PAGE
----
Open Journal of Nursing
Vol.04 No.13(2014), Article ID:52334,8 pages

The Development and Implementation of the Maternal Mental Health Promotion Program for Expectant Mothers

Mari Ikeda1, Kaori Nishigaki2, Miharu Kida3, Ami Setoyama4, Kyoko Kobayashi5, Kiyoko Kamibeppu4

1Nursing Administration and Advanced Clinical Nursing, Division of Health Science & Nursing, Graduate School of Medicine, The University of Tokyo, Tokyo, Japan

2Pediatric Nursing, Division of Nursing, Tokyo Healthcare University, Tokyo, Japan

3The University of Tokyo Hospital, Tokyo, Japan

4Family Nursing, Division of Health Science & Nursing, Graduate School of Medicine, The University of Tokyo, Tokyo, Japan

5Department of Child and Family Nursing, St. Luke’s International University School of Nursing, Tokyo, Japan


Copyright © 2014 by authors and Scientific Research Publishing Inc.

This work is licensed under the Creative Commons Attribution International License (CC BY).

Received 4 November 2014; revised 3 December 2014; accepted 14 December 2014


Approximately 19% of women have minor or major depression in the first three months following delivery. The Maternal Mental Health Promotion Program is an intervention program designed to deliver during pregnancy to increase awareness and limits the effects of postpartum depression (PPD). The program was developed through a literature review and a focus group interview. It has three components (information on depressive symptoms during postpartum, reflecting on pregnancy, and the importance of good communication with one’s partner), delivered through lectures and group discussions using educational worksheets. The purpose of this paper was to describe the development, planning and implementing of an intervention program for expectant mothers to increase awareness and limits the effects of PPD. The program was evaluated by experienced midwives, and then delivered in antenatal classes where process evaluations were conducted. We confirmed that the objectives of the program were met and that the intervention was relevant to participants.


Postpartum Depression, Prenatal Education, Intervention, Partner Communication

1. Introduction

Postpartum depression (PPD) is a global phenomenon. Approximately 19% of women have minor or major depression in the first three months following delivery of their child [1] . A recent large-scale epidemiological study found that the risk for depression was 1.52 times higher at postpartum than for non-pregnant/non-post- partum women [2] . In Japan, depression is experienced by approximately 20% of mothers in the first month following delivery [3] .

The occurrence of PPD has been linked to several variables, including biological factors, such as a history of depression and changes in hormonal balance [4] [5] . Recently, researchers’ attention has focused on psychosocial risk factors, that is, women’s vulnerability to mental health problems after childbirth [6] [7] . In a comparative study, researchers found that mothers who acquired knowledge of postpartum depression in maternity classes promptly ought assistance with the emergence of the first symptoms of depression [8] . In a review by Dennis [9] , several interventions had significant non-pharmacological preventative results, and one intervention included providing information on PPD during the antenatal period. In our previous study, we conducted two focus groups interviews that asked mothers’ about their knowledge of PPD and whether they perceived such knowledge to be useful [10] . Those who answered that they knew about PPD believed that this knowledge was advantageous and could possibly lead to seek help in case of the possible experience of PPD.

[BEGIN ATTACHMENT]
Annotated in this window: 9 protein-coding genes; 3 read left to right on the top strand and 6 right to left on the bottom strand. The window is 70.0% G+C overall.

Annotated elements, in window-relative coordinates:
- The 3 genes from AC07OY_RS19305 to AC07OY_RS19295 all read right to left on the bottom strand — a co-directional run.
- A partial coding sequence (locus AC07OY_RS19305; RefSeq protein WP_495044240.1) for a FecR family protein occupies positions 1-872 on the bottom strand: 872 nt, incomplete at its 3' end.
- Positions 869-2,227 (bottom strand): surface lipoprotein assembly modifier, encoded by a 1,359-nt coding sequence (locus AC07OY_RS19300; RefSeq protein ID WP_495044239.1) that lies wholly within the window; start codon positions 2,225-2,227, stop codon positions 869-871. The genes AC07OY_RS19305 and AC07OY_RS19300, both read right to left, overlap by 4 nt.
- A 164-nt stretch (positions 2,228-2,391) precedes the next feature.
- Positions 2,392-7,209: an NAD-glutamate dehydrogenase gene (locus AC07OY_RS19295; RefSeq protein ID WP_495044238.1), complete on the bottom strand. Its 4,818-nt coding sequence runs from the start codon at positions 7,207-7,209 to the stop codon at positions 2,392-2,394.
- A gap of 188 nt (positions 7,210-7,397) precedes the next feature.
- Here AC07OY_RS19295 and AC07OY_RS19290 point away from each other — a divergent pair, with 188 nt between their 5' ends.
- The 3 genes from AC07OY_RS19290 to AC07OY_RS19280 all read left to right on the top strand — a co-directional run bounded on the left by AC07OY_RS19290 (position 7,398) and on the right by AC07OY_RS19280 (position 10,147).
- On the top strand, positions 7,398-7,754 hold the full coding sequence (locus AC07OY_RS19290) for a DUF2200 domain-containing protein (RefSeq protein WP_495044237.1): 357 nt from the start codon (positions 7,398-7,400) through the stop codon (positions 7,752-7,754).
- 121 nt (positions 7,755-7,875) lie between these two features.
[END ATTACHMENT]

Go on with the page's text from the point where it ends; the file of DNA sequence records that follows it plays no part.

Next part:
Furthermore, mothers who had good communication with their partners regarding their anxiety felt well supported by their partners and had an image of what to expect when bringing the newborn infant home. Ogrodniczuk et al. [11] conducted a literature review on preventing postnatal depression; in their review, postpartum debriefing, continuity of care, and social support in the postpartum period were found to be important limiting the effects of PPD. The recent updated Cochrane Database of Systematic Reviews [12] of 28 trails involving almost 17,000 women, stated that overall, women who received a psychosocial or psychological intervention were significantly less likely to develop postpartum depression compared with those receiving standard care. No preventive interventions specifically targeted the mother’s partner. This is a significant limitation since a lack of social support and marital conflict are strong risk factors for the development postpartum depression.

Postpartum debriefing or reflection on one’s feelings may also be important for mental health because one can acknowledge immediate feelings, and then step back to reflect on them. Reflection assists one to see what goes well and focuses on the positive side of an event rather than on the more negative aspects. It is about unpacking, understanding, and constructing a response to a situation or problem, and about developing, building upon, and in some cases changing existing behaviors and practices [13] .